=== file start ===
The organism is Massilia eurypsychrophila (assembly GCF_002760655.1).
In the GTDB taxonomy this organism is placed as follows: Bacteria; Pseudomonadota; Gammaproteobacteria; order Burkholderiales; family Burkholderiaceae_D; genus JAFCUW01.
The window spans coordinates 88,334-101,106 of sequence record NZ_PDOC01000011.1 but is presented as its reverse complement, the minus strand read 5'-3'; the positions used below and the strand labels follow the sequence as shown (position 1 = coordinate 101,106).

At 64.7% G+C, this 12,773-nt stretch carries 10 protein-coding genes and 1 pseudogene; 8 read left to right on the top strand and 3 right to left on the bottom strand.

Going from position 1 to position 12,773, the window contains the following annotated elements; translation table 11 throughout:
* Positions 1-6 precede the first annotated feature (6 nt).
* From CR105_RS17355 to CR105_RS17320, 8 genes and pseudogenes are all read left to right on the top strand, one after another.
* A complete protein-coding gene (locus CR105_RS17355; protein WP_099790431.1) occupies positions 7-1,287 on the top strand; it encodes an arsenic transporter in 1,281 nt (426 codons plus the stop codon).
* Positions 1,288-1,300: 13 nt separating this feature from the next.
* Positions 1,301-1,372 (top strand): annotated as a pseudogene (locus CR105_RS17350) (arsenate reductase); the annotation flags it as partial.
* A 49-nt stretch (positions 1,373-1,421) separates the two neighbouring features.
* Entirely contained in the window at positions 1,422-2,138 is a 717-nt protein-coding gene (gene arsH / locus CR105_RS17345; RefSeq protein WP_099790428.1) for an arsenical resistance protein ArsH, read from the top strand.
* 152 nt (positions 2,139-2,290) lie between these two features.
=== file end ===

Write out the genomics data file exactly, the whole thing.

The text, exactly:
The organism is Massilia eurypsychrophila (assembly GCF_002760655.1).
In the GTDB taxonomy this organism is placed as follows: Bacteria; Pseudomonadota; Gammaproteobacteria; order Burkholderiales; family Burkholderiaceae_D; genus JAFCUW01.
The window spans coordinates 88,334-101,106 of sequence record NZ_PDOC01000011.1 but is presented as its reverse complement, the minus strand read 5'-3'; the positions used below and the strand labels follow the sequence as shown (position 1 = coordinate 101,106).

At 64.7% G+C, this 12,773-nt stretch carries 10 protein-coding genes and 1 pseudogene; 8 read left to right on the top strand and 3 right to left on the bottom strand.

Going from position 1 to position 12,773, the window contains the following annotated elements; translation table 11 throughout:
* Positions 1-6 precede the first annotated feature (6 nt).
* From CR105_RS17355 to CR105_RS17320, 8 genes and pseudogenes are all read left to right on the top strand, one after another.
* A complete protein-coding gene (locus CR105_RS17355; protein WP_099790431.1) occupies positions 7-1,287 on the top strand; it encodes an arsenic transporter in 1,281 nt (426 codons plus the stop codon).
* Positions 1,288-1,300: 13 nt separating this feature from the next.
* Positions 1,301-1,372 (top strand): annotated as a pseudogene (locus CR105_RS17350) (arsenate reductase); the annotation flags it as partial.
* A 49-nt stretch (positions 1,373-1,421) separates the two neighbouring features.
* Entirely contained in the window at positions 1,422-2,138 is a 717-nt protein-coding gene (gene arsH / locus CR105_RS17345; RefSeq protein WP_099790428.1) for an arsenical resistance protein ArsH, read from the top strand.
* 152 nt (positions 2,139-2,290) lie between these two features.